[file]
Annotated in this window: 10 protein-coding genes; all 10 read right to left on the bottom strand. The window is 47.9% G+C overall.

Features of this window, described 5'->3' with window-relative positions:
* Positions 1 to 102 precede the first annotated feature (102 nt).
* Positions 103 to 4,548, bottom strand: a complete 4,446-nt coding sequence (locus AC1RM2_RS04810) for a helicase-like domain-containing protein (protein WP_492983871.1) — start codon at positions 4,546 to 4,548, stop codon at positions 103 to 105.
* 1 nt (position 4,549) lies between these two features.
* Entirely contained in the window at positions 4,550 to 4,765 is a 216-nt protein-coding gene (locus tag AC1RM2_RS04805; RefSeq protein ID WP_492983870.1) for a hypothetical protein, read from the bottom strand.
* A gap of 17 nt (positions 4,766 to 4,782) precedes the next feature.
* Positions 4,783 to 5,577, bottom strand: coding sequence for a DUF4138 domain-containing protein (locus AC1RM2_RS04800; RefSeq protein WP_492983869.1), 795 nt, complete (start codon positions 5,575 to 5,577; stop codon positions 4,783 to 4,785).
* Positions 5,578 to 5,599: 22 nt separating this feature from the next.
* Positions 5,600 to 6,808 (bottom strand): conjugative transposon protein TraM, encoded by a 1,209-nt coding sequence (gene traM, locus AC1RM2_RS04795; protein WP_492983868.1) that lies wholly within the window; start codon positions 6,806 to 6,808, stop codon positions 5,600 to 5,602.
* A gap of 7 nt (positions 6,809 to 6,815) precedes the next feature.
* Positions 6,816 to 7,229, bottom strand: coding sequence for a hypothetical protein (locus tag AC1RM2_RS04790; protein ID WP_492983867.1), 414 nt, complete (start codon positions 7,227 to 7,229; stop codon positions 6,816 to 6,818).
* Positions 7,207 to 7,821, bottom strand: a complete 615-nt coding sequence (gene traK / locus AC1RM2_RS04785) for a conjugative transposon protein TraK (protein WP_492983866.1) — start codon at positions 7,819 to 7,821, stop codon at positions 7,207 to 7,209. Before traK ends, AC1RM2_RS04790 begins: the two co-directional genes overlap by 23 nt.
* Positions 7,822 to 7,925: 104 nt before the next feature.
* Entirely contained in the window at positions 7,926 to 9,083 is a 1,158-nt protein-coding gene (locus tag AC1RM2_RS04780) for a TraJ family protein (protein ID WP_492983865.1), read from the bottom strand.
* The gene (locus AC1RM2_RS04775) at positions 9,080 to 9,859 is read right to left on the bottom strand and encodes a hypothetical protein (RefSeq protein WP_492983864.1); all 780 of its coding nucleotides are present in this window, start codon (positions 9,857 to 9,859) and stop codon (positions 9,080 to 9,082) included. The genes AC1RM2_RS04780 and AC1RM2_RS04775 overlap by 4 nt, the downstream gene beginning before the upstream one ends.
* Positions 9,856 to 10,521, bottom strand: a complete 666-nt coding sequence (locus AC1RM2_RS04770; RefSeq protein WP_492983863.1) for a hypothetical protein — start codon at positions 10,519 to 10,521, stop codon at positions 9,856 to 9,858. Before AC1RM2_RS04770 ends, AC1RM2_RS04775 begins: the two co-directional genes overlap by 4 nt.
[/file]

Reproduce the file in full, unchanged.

Annotated in this window: 10 protein-coding genes; all 10 read right to left on the bottom strand. The window is 47.9% G+C overall.

Features of this window, described 5'->3' with window-relative positions:
* Positions 1 to 102 precede the first annotated feature (102 nt).
* Positions 103 to 4,548, bottom strand: a complete 4,446-nt coding sequence (locus AC1RM2_RS04810) for a helicase-like domain-containing protein (protein WP_492983871.1) — start codon at positions 4,546 to 4,548, stop codon at positions 103 to 105.
* 1 nt (position 4,549) lies between these two features.
* Entirely contained in the window at positions 4,550 to 4,765 is a 216-nt protein-coding gene (locus tag AC1RM2_RS04805; RefSeq protein ID WP_492983870.1) for a hypothetical protein, read from the bottom strand.
* A gap of 17 nt (positions 4,766 to 4,782) precedes the next feature.
* Positions 4,783 to 5,577, bottom strand: coding sequence for a DUF4138 domain-containing protein (locus AC1RM2_RS04800; RefSeq protein WP_492983869.1), 795 nt, complete (start codon positions 5,575 to 5,577; stop codon positions 4,783 to 4,785).
* Positions 5,578 to 5,599: 22 nt separating this feature from the next.
* Positions 5,600 to 6,808 (bottom strand): conjugative transposon protein TraM, encoded by a 1,209-nt coding sequence (gene traM, locus AC1RM2_RS04795; protein WP_492983868.1) that lies wholly within the window; start codon positions 6,806 to 6,808, stop codon positions 5,600 to 5,602.
* A gap of 7 nt (positions 6,809 to 6,815) precedes the next feature.
* Positions 6,816 to 7,229, bottom strand: coding sequence for a hypothetical protein (locus tag AC1RM2_RS04790; protein ID WP_492983867.1), 414 nt, complete (start codon positions 7,227 to 7,229; stop codon positions 6,816 to 6,818).
* Positions 7,207 to 7,821, bottom strand: a complete 615-nt coding sequence (gene traK / locus AC1RM2_RS04785) for a conjugative transposon protein TraK (protein WP_492983866.1) — start codon at positions 7,819 to 7,821, stop codon at positions 7,207 to 7,209. Before traK ends, AC1RM2_RS04790 begins: the two co-directional genes overlap by 23 nt.
* Positions 7,822 to 7,925: 104 nt before the next feature.
* Entirely contained in the window at positions 7,926 to 9,083 is a 1,158-nt protein-coding gene (locus tag AC1RM2_RS04780) for a TraJ family protein (protein ID WP_492983865.1), read from the bottom strand.
* The gene (locus AC1RM2_RS04775) at positions 9,080 to 9,859 is read right to left on the bottom strand and encodes a hypothetical protein (RefSeq protein WP_492983864.1); all 780 of its coding nucleotides are present in this window, start codon (positions 9,857 to 9,859) and stop codon (positions 9,080 to 9,082) included. The genes AC1RM2_RS04780 and AC1RM2_RS04775 overlap by 4 nt, the downstream gene beginning before the upstream one ends.
* Positions 9,856 to 10,521, bottom strand: a complete 666-nt coding sequence (locus AC1RM2_RS04770; RefSeq protein WP_492983863.1) for a hypothetical protein — start codon at positions 10,519 to 10,521, stop codon at positions 9,856 to 9,858. Before AC1RM2_RS04770 ends, AC1RM2_RS04775 begins: the two co-directional genes overlap by 4 nt.